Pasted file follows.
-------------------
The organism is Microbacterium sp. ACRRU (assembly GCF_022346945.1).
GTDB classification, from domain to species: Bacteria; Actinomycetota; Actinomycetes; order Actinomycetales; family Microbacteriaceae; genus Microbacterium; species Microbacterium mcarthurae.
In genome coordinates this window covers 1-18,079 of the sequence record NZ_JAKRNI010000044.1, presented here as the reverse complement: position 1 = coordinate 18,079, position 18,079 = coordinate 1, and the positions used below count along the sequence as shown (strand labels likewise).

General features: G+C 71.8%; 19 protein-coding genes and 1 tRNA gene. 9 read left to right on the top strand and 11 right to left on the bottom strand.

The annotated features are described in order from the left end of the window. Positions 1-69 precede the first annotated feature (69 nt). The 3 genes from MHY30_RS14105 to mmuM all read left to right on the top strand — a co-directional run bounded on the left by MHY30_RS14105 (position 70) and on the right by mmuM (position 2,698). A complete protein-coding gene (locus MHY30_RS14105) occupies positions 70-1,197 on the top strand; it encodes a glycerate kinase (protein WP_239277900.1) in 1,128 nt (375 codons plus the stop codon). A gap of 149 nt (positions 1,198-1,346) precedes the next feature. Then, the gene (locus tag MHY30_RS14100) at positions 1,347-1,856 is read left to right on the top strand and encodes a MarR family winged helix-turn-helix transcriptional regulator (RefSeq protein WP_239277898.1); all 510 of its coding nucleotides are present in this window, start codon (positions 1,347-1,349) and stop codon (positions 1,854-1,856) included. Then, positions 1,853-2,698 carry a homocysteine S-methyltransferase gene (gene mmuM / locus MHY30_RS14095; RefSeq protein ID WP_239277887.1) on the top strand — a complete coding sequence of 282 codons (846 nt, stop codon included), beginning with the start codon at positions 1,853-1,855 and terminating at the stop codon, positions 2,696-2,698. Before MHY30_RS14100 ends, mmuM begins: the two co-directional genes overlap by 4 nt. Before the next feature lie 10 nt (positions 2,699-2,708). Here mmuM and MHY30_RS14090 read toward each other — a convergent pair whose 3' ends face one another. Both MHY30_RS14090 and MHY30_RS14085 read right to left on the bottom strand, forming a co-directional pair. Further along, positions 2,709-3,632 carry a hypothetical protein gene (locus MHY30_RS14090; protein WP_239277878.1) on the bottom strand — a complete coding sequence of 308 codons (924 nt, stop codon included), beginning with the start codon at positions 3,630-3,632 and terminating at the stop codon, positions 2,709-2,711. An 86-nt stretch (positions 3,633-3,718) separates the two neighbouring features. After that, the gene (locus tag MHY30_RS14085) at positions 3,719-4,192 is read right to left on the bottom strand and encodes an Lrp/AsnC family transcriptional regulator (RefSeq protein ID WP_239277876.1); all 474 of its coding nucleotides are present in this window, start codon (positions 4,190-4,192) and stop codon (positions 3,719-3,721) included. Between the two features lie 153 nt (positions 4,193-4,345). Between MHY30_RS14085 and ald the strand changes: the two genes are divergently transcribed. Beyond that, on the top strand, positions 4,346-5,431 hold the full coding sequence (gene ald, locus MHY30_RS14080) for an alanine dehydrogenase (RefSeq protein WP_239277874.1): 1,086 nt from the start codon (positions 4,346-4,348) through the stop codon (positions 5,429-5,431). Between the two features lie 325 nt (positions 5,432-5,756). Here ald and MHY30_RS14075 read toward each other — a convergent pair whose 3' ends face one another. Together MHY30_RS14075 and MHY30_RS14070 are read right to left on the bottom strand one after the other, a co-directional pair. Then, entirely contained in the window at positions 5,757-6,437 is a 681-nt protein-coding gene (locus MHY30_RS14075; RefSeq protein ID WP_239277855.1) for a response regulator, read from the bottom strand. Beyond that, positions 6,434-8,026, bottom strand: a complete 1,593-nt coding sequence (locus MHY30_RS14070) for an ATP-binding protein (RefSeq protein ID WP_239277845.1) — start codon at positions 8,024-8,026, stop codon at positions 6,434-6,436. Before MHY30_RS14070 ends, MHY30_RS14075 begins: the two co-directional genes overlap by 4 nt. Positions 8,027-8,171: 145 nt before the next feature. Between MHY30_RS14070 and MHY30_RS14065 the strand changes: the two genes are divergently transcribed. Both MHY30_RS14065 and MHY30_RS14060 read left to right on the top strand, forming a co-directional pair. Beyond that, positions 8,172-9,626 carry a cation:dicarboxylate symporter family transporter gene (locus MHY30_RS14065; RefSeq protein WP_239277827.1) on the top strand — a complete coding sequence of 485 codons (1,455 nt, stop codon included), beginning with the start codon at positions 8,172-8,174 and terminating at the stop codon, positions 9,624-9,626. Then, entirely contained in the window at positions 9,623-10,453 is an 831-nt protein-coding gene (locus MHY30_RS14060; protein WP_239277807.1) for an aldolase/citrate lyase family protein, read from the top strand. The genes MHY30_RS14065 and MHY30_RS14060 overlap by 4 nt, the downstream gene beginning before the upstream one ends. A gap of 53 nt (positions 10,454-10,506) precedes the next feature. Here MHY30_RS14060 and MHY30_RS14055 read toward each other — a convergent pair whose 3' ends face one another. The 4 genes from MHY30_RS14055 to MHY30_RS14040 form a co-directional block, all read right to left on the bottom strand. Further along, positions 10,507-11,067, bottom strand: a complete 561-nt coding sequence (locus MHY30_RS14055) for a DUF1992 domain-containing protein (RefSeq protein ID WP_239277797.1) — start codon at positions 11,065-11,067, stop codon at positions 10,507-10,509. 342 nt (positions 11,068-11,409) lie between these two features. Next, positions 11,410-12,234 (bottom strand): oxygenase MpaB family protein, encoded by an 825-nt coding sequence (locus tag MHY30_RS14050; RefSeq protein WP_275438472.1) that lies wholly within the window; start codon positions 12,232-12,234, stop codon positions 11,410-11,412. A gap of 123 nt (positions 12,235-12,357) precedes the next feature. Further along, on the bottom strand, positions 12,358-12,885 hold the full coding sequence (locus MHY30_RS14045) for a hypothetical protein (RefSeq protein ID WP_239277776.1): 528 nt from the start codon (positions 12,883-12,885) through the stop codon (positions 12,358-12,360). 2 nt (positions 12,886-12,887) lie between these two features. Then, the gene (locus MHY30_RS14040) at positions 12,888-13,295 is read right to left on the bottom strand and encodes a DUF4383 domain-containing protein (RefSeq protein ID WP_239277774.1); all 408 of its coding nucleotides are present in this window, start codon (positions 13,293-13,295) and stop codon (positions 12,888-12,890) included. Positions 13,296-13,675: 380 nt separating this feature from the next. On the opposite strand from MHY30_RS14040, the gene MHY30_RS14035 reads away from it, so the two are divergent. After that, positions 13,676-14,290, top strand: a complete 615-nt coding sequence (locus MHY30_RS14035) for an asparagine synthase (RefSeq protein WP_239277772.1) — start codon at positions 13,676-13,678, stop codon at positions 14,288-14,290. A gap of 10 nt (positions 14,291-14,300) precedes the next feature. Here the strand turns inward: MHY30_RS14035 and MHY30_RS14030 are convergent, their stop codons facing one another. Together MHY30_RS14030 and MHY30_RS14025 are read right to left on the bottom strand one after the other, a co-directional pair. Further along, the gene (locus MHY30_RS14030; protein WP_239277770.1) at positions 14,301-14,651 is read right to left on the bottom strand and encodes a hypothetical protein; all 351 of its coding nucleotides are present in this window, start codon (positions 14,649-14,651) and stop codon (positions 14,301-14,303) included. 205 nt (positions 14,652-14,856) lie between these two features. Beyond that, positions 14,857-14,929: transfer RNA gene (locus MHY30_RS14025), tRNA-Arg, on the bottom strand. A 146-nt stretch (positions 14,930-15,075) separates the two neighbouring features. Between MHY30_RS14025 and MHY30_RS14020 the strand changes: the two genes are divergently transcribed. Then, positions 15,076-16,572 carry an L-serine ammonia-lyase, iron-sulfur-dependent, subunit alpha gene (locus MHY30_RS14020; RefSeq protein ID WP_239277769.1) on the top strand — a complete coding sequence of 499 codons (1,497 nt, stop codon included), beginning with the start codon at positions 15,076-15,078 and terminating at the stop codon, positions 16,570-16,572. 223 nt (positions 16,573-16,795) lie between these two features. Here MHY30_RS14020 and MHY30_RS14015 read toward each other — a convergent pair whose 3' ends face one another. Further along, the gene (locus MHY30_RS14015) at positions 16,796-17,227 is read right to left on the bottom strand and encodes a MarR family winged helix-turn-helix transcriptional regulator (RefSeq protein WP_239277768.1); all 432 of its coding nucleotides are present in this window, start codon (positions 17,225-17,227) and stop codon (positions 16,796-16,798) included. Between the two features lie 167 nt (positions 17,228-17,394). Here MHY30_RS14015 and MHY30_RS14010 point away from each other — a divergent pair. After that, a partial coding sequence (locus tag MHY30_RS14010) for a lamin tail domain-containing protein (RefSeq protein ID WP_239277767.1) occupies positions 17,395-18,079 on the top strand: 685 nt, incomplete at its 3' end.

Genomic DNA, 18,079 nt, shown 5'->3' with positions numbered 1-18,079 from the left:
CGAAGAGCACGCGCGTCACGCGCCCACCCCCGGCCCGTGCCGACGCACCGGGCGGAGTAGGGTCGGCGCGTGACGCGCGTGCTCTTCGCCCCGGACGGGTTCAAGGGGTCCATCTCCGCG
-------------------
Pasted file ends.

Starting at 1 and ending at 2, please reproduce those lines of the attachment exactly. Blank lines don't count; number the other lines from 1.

The organism is Microbacterium sp. ACRRU (assembly GCF_022346945.1).
GTDB classification, from domain to species: Bacteria; Actinomycetota; Actinomycetes; order Actinomycetales; family Microbacteriaceae; genus Microbacterium; species Microbacterium mcarthurae.